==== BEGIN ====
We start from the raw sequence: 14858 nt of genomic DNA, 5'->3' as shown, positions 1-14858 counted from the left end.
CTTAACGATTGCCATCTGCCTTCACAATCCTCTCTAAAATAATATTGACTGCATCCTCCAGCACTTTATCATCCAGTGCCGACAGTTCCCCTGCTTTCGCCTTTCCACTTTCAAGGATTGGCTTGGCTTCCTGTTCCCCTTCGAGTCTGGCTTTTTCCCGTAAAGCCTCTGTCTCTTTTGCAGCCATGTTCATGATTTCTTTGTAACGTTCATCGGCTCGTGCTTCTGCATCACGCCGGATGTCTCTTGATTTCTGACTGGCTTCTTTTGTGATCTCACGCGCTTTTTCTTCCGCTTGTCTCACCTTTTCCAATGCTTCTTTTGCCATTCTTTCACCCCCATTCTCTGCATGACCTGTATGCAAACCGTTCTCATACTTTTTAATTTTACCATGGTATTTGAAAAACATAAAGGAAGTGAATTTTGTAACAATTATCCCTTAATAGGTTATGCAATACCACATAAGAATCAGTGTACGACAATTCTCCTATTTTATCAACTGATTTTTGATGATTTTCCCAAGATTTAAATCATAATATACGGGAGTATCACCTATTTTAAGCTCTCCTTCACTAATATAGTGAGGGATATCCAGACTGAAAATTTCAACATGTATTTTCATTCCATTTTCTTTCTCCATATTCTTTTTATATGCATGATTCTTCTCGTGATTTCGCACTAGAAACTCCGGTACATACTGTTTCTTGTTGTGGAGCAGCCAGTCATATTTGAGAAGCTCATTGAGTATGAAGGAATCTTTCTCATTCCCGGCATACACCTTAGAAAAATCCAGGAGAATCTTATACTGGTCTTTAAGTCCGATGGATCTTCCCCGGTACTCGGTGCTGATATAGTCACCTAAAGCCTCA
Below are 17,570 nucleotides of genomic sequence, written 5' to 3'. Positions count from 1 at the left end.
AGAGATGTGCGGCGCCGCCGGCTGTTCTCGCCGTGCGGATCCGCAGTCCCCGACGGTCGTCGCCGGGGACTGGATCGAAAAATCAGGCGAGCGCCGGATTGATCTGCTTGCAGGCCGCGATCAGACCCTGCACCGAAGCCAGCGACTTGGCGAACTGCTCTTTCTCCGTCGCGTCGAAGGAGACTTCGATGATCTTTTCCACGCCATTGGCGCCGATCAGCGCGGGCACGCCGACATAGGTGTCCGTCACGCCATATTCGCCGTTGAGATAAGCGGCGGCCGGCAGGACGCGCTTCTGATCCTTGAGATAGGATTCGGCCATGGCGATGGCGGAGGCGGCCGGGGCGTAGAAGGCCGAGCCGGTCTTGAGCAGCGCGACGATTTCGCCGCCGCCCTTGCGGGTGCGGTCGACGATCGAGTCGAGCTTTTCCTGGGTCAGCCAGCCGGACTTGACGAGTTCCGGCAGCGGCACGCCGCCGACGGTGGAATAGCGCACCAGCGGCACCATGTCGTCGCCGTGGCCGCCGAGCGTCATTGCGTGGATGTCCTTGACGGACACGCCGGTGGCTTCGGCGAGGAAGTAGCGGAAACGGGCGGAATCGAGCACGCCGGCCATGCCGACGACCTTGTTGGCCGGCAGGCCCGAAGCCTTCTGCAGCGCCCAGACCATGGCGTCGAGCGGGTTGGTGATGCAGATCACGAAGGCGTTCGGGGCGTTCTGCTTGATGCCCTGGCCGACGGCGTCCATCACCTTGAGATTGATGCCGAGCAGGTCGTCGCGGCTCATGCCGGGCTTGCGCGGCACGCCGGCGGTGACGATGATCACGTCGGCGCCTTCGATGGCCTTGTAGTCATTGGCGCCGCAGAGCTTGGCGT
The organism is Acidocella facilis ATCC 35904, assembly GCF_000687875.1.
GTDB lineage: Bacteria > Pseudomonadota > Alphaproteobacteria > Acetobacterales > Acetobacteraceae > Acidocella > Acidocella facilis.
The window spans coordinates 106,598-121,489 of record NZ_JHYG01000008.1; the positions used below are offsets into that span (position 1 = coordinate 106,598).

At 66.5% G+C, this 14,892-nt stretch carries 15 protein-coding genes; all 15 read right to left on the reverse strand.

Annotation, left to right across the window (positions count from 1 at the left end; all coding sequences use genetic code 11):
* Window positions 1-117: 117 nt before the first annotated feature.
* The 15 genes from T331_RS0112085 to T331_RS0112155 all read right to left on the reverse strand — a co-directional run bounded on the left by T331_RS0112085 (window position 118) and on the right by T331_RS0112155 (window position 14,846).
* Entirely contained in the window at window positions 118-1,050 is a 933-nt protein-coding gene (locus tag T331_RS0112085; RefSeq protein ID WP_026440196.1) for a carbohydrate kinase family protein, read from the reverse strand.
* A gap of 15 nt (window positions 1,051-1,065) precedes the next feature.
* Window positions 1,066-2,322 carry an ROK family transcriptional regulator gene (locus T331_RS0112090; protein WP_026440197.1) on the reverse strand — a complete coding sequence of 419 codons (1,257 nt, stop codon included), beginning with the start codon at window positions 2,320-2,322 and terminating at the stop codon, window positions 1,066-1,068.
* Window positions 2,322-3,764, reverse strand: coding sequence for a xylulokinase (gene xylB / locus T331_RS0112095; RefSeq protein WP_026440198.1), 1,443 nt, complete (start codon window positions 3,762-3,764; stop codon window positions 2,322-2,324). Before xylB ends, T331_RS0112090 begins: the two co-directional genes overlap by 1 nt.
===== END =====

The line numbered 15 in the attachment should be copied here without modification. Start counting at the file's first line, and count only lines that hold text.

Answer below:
* Window positions 2,322-3,764, reverse strand: coding sequence for a xylulokinase (gene xylB / locus T331_RS0112095; RefSeq protein WP_026440198.1), 1,443 nt, complete (start codon window positions 3,762-3,764; stop codon window positions 2,322-2,324). Before xylB ends, T331_RS0112090 begins: the two co-directional genes overlap by 1 nt.